Leonora LaPeter Anton and John Pendygraft at the Tampa Bay Times:
Florida’s Baker Act directs police officers and some mental health professionals to hospitalize the mentally ill, but it was never intended to be used on children with autism or children who act out in class. The 48-year-old law even says those with developmental disabilities should not be committed unless they’re also mentally ill and a danger to themselves or others.
But more and more kids who do not meet the criteria are being taken from schools to crisis centers for up to 72 hours and more.
Across Florida, the number of children involuntarily transported each year to a mental health center has doubled in the last 15 years to about 36,000, or 100 a day, according to the Baker Act Reporting Center at the University of South Florida. More than 4,000 were under the age of 10.
There’s more awareness about reporting concerning behavior and more children making troubling statements on social media. And since the mass shooting at a Parkland high school in 2018, every public school in Florida has an officer or armed guard with a hard set of rules for dealing with kids in crisis.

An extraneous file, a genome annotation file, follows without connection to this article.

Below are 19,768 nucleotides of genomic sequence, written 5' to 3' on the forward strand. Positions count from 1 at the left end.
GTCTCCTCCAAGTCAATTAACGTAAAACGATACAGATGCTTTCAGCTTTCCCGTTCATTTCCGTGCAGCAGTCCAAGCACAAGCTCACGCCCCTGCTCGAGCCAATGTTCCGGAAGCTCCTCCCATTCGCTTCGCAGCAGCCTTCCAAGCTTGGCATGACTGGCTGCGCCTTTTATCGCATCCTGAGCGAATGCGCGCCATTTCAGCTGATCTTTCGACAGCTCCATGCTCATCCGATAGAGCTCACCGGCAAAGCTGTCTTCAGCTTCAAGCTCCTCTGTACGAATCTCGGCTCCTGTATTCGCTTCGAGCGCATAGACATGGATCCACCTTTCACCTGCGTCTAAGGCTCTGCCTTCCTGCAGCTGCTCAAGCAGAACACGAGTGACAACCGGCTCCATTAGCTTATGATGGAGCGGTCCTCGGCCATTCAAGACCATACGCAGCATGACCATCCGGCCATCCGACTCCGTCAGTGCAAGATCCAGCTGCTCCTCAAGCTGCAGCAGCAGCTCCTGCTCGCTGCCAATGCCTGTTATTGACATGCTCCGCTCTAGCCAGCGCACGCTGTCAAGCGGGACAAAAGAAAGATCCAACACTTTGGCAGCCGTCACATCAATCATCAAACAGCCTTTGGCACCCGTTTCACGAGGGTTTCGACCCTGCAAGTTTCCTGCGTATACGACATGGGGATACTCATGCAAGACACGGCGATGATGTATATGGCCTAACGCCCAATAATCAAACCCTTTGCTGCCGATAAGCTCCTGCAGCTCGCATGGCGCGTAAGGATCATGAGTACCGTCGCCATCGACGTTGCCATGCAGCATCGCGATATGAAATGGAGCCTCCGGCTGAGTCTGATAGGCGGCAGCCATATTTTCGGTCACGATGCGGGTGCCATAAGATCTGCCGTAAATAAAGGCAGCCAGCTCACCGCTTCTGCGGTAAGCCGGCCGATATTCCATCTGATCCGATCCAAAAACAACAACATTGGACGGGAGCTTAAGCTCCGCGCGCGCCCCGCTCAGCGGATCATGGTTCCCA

Interviews with dozens of parents around the state reveal a system that sweeps up too many kids.
“She was 8,” said Lindsey Rezin, whose daughter, Marisol, has autism and was involuntarily committed for three days from an elementary school in Manatee County after she said - once - that she felt like stabbing herself. The officer asked if she knew where the knives were kept at home, and that was enough.
“It was unbelievably shocking. It rocked our world.”
The Tampa Bay Times found officers hospitalized children who had a meltdown, refused an order or drew a troubling picture. Some kids vaguely threatened to hurt themselves. Other children exhibited behavior that was typical for their development disabilities and identified in their federal education plans.
Often, the Baker Act of a child happens without parents’ knowledge or consent, and once the process is underway, they have no rights under the law to challenge a decision. These interactions with police can be particularly scary for parents of special needs children who struggle with tantrums and communication.
“In that moment, that decision may seem like a good one in order to err on the side of caution or avoid issues of liability,” said Kristin Kosyluk, an assistant professor at the University of South Florida’s Department of Mental Health Law & Policy who studies the impact of mental stigma. “But in the long term, the impact is a traumatized child, a traumatized family and an experience that can never be undone.”
Pinellas County Sheriff Bob Gualtieri said police are “hands down, unequivocally the least qualified people to deal with this. The mental health training that law enforcement officers receive in the academy is minimal … so you end up with a lot of situations that are resolved by over-Baker Acting.”